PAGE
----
Injuries in football tend to be specific to the game; and therein lies the key; both to predicting the type of injuries we would expect to sustain and matching them with the pre-requisites of the game. 

So we would still expect to find the knee and ankle injuries, the concussions and the bruised thighs. But in dealing with injuries to female athletes, we need to remember the gender differences that are thought to pre-dispose women players to injury and focus on prevention. 

Anatomical, biomechanical and hormonal influences proposed by Renstrom et al (2008) that have since been supported by other researchers, all need due consideration in terms of injury risk and management.


Anderson T, Arnason A, Engebretsen L, Bahr R (2004).  Mechanisms of head injuries in elite football.  British Journal of Sports Medicine.  Vol. 38 (6); 690 – 696.

Bauer JA, Thomas TS, Cauraugh JH, Kaminski TW, Hass CJ (2001).  Impact forces and neck muscle activity in heading by collegiate female soccer players.  Journal of Sports Sciences.    Vol. 19; 171 – 179 

Beaudouin F, aus der Funten K, Troß T, Reinsberger C, Meyer T (2017).  Head injuries in professional male football (soccer) over 13 years: 29% lower incidence rates after a rule change (red card).  British Journal of Sports Medicine. Published Online First: 23 June 2017. doi: 10.1136/bjsports-2016-097217  

Bjørnboe J, Bahr R, Dvorak J, Andersen TE (2013).  Lower Incidence of arm to head contact injuries with stricter interpretation of the Laws of the Game in Norwegian (male) professional football.  British Journal of Sports Medicine.  Vol. 47 (8); 508 – 514.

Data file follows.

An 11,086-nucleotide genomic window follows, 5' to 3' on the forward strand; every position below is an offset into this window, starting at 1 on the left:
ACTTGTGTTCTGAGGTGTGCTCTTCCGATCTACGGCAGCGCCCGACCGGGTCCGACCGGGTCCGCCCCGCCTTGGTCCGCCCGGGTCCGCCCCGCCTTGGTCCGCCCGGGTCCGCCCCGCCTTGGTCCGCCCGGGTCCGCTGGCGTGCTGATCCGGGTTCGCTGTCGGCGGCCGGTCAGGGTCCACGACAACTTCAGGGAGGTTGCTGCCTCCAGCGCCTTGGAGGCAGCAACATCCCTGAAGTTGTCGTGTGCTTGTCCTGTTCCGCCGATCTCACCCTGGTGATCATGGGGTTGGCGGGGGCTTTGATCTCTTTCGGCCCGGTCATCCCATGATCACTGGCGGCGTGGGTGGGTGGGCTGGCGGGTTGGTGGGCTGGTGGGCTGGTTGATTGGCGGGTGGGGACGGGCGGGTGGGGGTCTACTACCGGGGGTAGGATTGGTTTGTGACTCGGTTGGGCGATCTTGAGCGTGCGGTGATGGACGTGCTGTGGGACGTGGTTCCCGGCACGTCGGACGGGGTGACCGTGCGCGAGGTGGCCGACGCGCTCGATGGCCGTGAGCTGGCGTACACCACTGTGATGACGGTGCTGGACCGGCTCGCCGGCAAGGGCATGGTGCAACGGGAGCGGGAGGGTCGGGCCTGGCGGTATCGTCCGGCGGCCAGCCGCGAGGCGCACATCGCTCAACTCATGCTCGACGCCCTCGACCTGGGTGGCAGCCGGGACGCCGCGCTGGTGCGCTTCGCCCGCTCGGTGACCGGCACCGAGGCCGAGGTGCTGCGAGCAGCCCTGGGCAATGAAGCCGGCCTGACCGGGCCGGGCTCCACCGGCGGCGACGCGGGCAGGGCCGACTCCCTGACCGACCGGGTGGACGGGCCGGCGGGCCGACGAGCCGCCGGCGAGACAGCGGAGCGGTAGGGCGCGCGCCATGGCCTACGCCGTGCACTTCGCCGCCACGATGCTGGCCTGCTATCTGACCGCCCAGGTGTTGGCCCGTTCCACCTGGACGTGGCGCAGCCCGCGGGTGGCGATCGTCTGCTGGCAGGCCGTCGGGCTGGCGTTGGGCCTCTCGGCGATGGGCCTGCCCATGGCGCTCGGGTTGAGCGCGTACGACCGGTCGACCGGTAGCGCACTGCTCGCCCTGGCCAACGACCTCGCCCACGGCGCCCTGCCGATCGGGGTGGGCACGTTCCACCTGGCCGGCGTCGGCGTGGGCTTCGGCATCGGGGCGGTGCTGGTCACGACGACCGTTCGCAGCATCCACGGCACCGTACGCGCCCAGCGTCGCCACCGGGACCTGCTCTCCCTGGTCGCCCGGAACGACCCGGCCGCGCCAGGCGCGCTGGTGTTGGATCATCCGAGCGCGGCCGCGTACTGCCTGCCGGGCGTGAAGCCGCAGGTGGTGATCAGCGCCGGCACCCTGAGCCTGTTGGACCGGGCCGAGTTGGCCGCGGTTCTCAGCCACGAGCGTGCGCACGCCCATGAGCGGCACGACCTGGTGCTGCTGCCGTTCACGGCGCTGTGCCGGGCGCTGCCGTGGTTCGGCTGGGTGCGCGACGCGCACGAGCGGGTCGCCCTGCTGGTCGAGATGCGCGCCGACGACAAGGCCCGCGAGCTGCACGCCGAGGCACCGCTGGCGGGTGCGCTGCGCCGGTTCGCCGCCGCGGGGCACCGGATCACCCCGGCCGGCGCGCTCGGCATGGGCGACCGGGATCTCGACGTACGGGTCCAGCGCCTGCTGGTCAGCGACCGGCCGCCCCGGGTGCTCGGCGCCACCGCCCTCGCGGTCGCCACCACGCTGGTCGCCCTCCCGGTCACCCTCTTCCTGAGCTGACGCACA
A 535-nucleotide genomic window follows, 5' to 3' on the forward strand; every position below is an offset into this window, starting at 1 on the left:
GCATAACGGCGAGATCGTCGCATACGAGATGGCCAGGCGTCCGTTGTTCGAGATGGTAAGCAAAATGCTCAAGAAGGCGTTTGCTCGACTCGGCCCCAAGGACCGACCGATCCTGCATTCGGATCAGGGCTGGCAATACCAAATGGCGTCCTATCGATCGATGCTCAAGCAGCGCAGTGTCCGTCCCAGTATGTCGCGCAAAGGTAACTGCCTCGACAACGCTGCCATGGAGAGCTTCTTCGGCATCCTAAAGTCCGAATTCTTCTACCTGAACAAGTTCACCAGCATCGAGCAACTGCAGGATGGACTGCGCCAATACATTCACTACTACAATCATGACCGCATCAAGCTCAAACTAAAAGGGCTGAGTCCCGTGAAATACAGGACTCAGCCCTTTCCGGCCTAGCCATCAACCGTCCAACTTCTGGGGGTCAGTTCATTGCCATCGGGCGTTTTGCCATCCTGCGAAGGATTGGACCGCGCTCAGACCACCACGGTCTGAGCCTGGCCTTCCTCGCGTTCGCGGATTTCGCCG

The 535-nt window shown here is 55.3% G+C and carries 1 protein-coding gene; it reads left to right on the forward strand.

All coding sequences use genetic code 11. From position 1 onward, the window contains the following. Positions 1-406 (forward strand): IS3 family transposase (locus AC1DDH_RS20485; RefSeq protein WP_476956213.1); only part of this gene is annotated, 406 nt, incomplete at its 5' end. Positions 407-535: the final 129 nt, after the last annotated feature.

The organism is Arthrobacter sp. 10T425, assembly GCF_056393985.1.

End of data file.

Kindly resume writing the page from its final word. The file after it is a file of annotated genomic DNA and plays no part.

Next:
Blond L, Hansen LB (1999).  Injuries caused by falling soccer goalposts in Denmark British Journal of Sports Medicine.  Vol. 33;  110 – 112.

Bruzzone E, Cocito L, Pisani R (2000).  Intracranial delayed epidural haematoma in a soccer player; a case report.   American Journal of Sports Medicine.  Vol. 28 (1); 901 – 903.

Colvin AC, Mullen J, Lovell MR, Vereeke West R, Collins MW, Groh M (2009).  The Role of Concussion History and Gender in Recovery from Soccer-Related Concussion. American Journal of Sports Medicine.  Vol. 37 (19);  1699 – 1704.

Comstock RD, Currie DW, Pierpoint LA (2015).  An evidence-based discussion of heading the ball and concussions in high-school soccer.  JAMA Pediatrics 2015;169(9):830-837. doi:10.1001/jamapediatrics.2015.1062   Accessed 15th July, 2017.  
Dick RW (2009). Is there a gender difference in concussion incidence and outcomes?   British Journal of Sports Medicine.  Vol. 43;  i46 – i50.

Dvorak J, McCrory P, Kirkendall DT (2007).  Head injuries in the female football player: incidence, mechanisms, risk factors and management.  British Journal of Sports Medicine.  Vol. 41;  i44 – i46.

Fuller CW, Junge A, Dvorak (2004).  An assessment of Football Referees’ decisions in incidents leading to player injuries.  American Journal of Sports Medicine.  Vol. 32 (1);  Suppl 175 – 225.

Janda DH, Bir C, Wild B (1995).  Goal post injuries in soccer.  A laboratory and field testing analysis of a preventative intervention.  American Journal of Sports Medicine.  Vol. 23; 340 – 344.

Kirkendall, DT, Jordan SE, Garrett WE (2001).  Heading and head injuries in soccer.  Sports Medicine.  Vol. 31; 369 – 386.

Mehnert MJ,  Agesen, T, Malanga, GA (2005).  “Heading” and Neck Injuries in Soccer: A Review of Biomechanics and Potential Long-Term Effects.   Pain Physician.  Vol. 8 (4); 391 – 397.

Renstrom P, Ljunngvist A, Arendt E, Benynnon B, Fukubayashi, Garret W, Georgoulis T, Hewett TE, Johnson R, Krosshaug T, Mandelbaum B, Micheli L, Myklebust, Roos E, Roos H, Schamasch P, Shultz S, Werner S, Wojtys E, Engebretsen L (2008).   Non-contact ACL injuries in female athletes: an International Olympic Committee current concepts statement.  British Journal of Sports Medicine.  Vol. 42; 394 – 412.